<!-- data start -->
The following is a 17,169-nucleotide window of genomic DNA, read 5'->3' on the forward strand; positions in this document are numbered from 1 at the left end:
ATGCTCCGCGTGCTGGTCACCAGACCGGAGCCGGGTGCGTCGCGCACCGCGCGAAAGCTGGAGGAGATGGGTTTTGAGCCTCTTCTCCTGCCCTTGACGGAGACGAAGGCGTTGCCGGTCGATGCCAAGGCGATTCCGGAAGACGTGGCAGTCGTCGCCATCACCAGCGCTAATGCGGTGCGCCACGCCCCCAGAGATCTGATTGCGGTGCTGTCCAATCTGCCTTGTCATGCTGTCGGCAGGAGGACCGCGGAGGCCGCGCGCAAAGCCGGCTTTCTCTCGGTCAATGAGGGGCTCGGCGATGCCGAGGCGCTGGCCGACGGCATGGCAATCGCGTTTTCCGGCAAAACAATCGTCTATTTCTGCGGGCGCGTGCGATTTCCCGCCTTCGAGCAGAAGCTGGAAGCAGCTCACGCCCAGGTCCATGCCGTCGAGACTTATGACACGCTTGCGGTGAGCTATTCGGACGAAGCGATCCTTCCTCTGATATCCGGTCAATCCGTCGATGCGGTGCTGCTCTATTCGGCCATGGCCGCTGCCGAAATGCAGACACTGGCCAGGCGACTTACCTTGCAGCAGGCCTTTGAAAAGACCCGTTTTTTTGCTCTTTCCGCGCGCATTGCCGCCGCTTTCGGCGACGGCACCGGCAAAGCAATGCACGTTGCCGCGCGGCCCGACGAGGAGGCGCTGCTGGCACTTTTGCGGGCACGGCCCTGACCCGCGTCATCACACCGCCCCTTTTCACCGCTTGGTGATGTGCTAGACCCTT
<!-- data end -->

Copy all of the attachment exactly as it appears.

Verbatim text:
The following is a 17,169-nucleotide window of genomic DNA, read 5'->3' on the forward strand; positions in this document are numbered from 1 at the left end:
ATGCTCCGCGTGCTGGTCACCAGACCGGAGCCGGGTGCGTCGCGCACCGCGCGAAAGCTGGAGGAGATGGGTTTTGAGCCTCTTCTCCTGCCCTTGACGGAGACGAAGGCGTTGCCGGTCGATGCCAAGGCGATTCCGGAAGACGTGGCAGTCGTCGCCATCACCAGCGCTAATGCGGTGCGCCACGCCCCCAGAGATCTGATTGCGGTGCTGTCCAATCTGCCTTGTCATGCTGTCGGCAGGAGGACCGCGGAGGCCGCGCGCAAAGCCGGCTTTCTCTCGGTCAATGAGGGGCTCGGCGATGCCGAGGCGCTGGCCGACGGCATGGCAATCGCGTTTTCCGGCAAAACAATCGTCTATTTCTGCGGGCGCGTGCGATTTCCCGCCTTCGAGCAGAAGCTGGAAGCAGCTCACGCCCAGGTCCATGCCGTCGAGACTTATGACACGCTTGCGGTGAGCTATTCGGACGAAGCGATCCTTCCTCTGATATCCGGTCAATCCGTCGATGCGGTGCTGCTCTATTCGGCCATGGCCGCTGCCGAAATGCAGACACTGGCCAGGCGACTTACCTTGCAGCAGGCCTTTGAAAAGACCCGTTTTTTTGCTCTTTCCGCGCGCATTGCCGCCGCTTTCGGCGACGGCACCGGCAAAGCAATGCACGTTGCCGCGCGGCCCGACGAGGAGGCGCTGCTGGCACTTTTGCGGGCACGGCCCTGACCCGCGTCATCACACCGCCCCTTTTCACCGCTTGGTGATGTGCTAGACCCTT